Gary Younge is a renowned, award-winning journalist, author and broadcaster, and now a professor of sociology at the University of Manchester.
In the latest episode of our new Cable Live podcast strand – where we sit down with writers, academics and activists from across the UK, putting the Cable’s work in the national conversation – Gary delivers a fascinating speech reflecting on racism, journalism and power.
Gary takes us back to his working-class childhood in Stevenage, the youngest of three children raised by his Barbadian mother, his path into journalism after winning a bursary from the Guardian, and how his experiences have shaped his work.
“I entered journalism with a healthy contempt, embedded from childhood, for the dominant narrative,” he recalls. “I grew up assuming the official count of everything was at best suspect and most likely a downright lie – in part because I was being lied about constantly, who I was, where I was from, why I was here.”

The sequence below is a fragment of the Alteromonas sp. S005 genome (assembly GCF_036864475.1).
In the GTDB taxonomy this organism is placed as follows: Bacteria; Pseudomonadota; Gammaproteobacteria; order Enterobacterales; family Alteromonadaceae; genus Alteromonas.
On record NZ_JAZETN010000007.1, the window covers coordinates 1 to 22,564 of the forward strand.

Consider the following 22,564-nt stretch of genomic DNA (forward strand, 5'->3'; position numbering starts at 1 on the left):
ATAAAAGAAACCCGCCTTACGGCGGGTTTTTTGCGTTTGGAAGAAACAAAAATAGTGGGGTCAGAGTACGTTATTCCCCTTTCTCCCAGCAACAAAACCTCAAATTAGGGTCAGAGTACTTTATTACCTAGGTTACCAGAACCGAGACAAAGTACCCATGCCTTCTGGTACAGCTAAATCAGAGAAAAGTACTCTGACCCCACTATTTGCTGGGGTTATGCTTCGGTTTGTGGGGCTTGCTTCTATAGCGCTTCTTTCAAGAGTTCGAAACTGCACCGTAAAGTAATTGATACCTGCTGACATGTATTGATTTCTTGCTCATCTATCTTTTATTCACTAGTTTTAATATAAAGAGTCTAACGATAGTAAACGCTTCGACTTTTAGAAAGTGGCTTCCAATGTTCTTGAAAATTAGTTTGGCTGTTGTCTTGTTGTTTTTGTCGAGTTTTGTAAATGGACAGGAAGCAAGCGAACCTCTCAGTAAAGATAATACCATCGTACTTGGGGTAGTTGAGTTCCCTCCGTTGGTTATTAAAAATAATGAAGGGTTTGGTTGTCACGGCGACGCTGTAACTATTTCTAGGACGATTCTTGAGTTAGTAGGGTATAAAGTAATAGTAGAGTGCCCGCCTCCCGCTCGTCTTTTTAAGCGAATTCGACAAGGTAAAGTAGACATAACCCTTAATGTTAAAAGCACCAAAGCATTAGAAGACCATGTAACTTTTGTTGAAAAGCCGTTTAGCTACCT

What then does it mean for the journalism industry that many top jobs are still filled not with people who have grown up with such a “gimlet-eyed” worldview but instead have shared class and educational privilege with those likely to be running the country? How do journalists’ backgrounds influence their perspectives and what is reported on – and what needs to change?
Join Gary Younge for a powerful and personal exploration of these questions and many others, in the most recent recording of the Cable’s ongoing speaker series. This edition of the podcast also contains edited highlights of the Q&A session that followed.
The talk took place at the Station in central Bristol where the Cable also has its office, and was hosted by our events coordinator Gigi El-Halaby.
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